buffer = _getcwd(lBuffer,MAX_PATH); //get current directory
                    strcat(buffer,"\\"); //prepare buffer for changing directory
                    strcat(buffer,data.cFileName); //new directory path
                    _chdir(buffer); //change to new directory
                    hFind = FindFirstFile("*.*",&data); //find first file in new directory
                }
            }
            else if(data.dwFileAttributes != FILE_ATTRIBUTE_DIRECTORY){
                isfile = true; // (NOT USED)
                sofar++; //this is equal to percent for now
            }
    
            SetDlgItemText(Hwnd,TESTING,data.cFileName); //display current file name
            SetDlgItemText(Hwnd,TEST2,buffer); //display current directory
    
            if(!isdir){
                if(FindNextFile(hFind,&data) == 0){
                    if(GetLastError() == ERROR_NO_MORE_FILES){
                        //WORK ON CHANGING BACK TO DIRECTORIES
                        sofar = 100; //set to 100&#37; for now
                    }
                    else {
                        SetDlgItemText(Hwnd,TEST2,"Unknown Error");
                    }
                }
                else {
                    //DO NOTHING FOR NOW
                }
            }
            else {
                //still working on something here
                //SetDlgItemText(Hwnd,TEST2,"FindNextFile() NOT CALLED; isdir = true");
            }
    
            isdir = false;
            isfile = false;
    
            //repeats loop

  15. #15
    C++まいる!Cをこわせ!
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    No, no, no. You didn't grasp the concept people were telling you about, I think.
    However, I think code may say more than a thousand words, so I'll post my code for file scanning. Your objective is to read the code and see how it is structured and how its layout is working. Not copy n' paste.
    Note that the copy will not compiler as-is and is always a draft; some things may not be what they should be and the code may have some bad practices left.

    Code:
    bool FindFilesInternal(pp<FindFilesInternalStruct> pArgs, pp< vector<CString> > s_vFiles, UINT64& rCurrentCount, UINT64& rTotalCount)
    {
    	WIN32_FIND_DATA fDataDirs, fDataFiles;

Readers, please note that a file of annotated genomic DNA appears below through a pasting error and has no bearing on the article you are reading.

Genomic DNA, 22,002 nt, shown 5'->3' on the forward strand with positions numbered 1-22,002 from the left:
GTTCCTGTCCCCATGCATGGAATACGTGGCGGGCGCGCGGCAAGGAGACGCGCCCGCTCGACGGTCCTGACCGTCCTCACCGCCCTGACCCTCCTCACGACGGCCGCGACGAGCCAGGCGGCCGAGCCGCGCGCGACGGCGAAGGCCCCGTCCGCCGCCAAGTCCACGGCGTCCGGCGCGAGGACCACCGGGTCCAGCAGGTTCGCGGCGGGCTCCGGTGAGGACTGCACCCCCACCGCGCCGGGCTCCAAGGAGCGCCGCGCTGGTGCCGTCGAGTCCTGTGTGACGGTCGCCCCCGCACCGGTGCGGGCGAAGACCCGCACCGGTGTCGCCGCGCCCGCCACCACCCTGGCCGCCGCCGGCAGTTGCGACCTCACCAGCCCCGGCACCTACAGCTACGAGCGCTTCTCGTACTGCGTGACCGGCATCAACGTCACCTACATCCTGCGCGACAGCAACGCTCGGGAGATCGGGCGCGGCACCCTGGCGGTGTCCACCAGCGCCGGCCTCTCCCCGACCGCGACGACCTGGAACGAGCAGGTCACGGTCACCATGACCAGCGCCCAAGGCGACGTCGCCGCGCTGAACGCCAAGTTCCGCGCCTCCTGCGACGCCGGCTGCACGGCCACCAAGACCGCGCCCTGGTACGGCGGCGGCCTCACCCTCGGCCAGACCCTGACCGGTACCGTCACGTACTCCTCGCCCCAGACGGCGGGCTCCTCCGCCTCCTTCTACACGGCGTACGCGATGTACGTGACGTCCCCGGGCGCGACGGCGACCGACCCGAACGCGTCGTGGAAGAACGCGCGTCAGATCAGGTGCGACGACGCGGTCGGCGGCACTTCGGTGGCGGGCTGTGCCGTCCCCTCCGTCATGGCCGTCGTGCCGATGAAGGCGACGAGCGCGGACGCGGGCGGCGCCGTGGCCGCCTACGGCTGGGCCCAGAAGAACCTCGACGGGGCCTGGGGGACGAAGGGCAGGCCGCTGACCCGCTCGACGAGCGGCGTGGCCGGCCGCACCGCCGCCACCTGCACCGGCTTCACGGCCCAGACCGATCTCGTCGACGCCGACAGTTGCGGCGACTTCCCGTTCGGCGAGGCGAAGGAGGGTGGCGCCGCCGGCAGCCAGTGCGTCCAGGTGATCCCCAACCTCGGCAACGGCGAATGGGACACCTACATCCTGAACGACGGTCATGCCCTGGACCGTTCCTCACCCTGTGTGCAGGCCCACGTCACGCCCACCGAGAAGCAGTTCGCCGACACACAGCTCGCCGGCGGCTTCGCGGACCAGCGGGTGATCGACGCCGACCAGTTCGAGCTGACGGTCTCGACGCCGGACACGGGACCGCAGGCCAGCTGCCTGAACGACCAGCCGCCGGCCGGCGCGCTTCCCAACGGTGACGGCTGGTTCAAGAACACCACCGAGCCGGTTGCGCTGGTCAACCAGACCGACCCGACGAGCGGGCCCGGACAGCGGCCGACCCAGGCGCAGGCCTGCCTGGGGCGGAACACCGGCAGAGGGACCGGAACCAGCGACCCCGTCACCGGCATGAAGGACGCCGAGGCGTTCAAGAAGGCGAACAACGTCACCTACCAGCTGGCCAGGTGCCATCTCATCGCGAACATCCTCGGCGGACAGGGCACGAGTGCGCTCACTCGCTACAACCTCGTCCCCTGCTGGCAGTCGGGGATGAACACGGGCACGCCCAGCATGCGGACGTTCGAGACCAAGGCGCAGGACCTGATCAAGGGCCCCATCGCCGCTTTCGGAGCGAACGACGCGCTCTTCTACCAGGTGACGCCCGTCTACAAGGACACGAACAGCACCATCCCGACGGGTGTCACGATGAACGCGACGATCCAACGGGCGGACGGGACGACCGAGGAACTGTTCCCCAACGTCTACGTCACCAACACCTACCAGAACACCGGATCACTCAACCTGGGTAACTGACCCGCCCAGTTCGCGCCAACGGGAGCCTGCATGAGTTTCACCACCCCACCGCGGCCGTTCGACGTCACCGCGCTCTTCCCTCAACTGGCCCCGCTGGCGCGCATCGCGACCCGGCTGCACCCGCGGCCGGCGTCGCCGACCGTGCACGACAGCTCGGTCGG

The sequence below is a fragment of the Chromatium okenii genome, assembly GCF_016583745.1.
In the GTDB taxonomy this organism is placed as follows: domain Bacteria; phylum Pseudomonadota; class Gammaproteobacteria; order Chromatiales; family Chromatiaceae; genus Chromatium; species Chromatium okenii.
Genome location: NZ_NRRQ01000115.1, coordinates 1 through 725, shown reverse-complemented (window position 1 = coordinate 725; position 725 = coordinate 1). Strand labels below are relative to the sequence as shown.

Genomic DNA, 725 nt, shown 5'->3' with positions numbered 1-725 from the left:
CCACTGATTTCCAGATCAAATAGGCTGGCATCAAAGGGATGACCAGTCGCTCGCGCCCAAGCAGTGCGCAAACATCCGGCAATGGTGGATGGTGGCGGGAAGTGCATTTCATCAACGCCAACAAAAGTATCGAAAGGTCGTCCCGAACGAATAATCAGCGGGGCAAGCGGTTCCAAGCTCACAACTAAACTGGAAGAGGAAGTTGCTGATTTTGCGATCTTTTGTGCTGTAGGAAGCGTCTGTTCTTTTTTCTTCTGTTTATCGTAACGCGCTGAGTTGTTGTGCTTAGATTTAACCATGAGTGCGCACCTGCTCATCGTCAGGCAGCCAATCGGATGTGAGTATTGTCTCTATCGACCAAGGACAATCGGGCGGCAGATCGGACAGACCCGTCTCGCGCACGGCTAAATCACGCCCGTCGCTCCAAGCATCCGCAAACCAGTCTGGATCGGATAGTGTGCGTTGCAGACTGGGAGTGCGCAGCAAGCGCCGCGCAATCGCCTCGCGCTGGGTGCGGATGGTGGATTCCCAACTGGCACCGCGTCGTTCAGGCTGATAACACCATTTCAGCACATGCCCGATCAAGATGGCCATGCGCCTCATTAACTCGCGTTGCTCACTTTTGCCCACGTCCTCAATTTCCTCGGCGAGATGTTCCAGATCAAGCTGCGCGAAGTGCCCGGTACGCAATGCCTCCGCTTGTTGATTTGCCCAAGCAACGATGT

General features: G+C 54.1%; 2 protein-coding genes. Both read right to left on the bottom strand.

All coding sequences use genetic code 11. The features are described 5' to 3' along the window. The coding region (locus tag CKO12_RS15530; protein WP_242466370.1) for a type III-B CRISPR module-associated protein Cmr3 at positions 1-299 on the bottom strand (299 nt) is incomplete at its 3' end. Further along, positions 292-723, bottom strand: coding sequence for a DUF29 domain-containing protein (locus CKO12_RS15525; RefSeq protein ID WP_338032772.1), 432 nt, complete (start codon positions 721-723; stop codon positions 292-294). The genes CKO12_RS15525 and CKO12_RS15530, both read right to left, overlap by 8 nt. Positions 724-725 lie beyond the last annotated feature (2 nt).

HANDLE hFileDirs = NULL, hFileFiles = NULL;
    
    	if (pArgs->strFolder.Right(1) == _T("\\")) pArgs->strFolder.Delete(pArgs->strFolder.GetLength());
    
    	hFileDirs = FindFirstFile(pArgs->strFolder + _T("\\*.*"), &fDataDirs);
    	if (hFileDirs == (HANDLE)-1) return false; // Apparently we couldn't search this directory...
    	hFileFiles = FindFirstFile(pArgs->strFolder + _T("\\") + pArgs->strPattern, &fDataFiles);
    	
    	if (hFileFiles != (HANDLE)-1)
    	{
    		while (FindNextFile(hFileFiles, &fDataFiles) && GetLastError() == ERROR_NO_MORE_FILES) // Search for files in local directory
    		{
    			if (pArgs->pCancel && *pArgs->pCancel) return true;
    			if ( !(fDataFiles.dwFileAttributes & FILE_ATTRIBUTE_DIRECTORY) )
    			{
    				rCurrentCount++;
    				rTotalCount++;
    				if (*pArgs->p_bRequest) // Due to thread safety, data has to be requested. Local copies of everything is kept. This avoids expensive locking.
    				{
    					if (pArgs->p_nCurrentFile) *pArgs->p_nCurrentFile = rCurrentCount;
    					if (pArgs->p_strCurrentFile) *pArgs->p_strCurrentFile = pArgs->strFolder + _T("\\") + fDataFiles.cFileName;
    					if (pArgs->pTotalFiles) *pArgs->pTotalFiles = rTotalCount;
    					*pArgs->p_bRequest = false;
    					SetEvent(pArgs->hRequestDataEvent);
    				}
    				if (!pArgs->bCount)
    					s_vFiles->push_back(pArgs->strFolder + _T("\\") + (CString)fDataFiles.cFileName);
    			}
    		}
    	}
    
    	if (pArgs->bSearchSubFolders)
    	{
    		while (FindNextFile(hFileDirs, &fDataDirs) && GetLastError() == ERROR_NO_MORE_FILES) // Search for directories
    		{
    			if (pArgs->pCancel && *pArgs->pCancel) return true;
    			if ((fDataDirs.dwFileAttributes & FILE_ATTRIBUTE_DIRECTORY) && _tcscmp(fDataDirs.cFileName, _T(".")) != 0 && _tcscmp(fDataDirs.cFileName, _T("..")) != 0)
    			{
    				ppnew<FindFilesInternalStruct> pArgs2;
    				*pArgs2 = *pArgs;
    				pArgs2->strFolder = pArgs->strFolder + _T("\\") + fDataDirs.cFileName;
    				FindFilesInternal(pArgs2, s_vFiles, rCurrentCount, rTotalCount);
    			}
    		}
    	}
    
    	return true;
    }
    Last edited by Elysia; 03-12-2008 at 06:01 PM.
    Quote Originally Posted by Adak View Post
    io.h certainly IS included in some modern compilers. It is no longer part of the standard for C, but it is nevertheless, included in the very latest Pelles C versions.
    Quote Originally Posted by Salem View Post
    You mean it's included as a crutch to help ancient programmers limp along without them having to relearn too much.

    Outside of your DOS world, your header file is meaningless.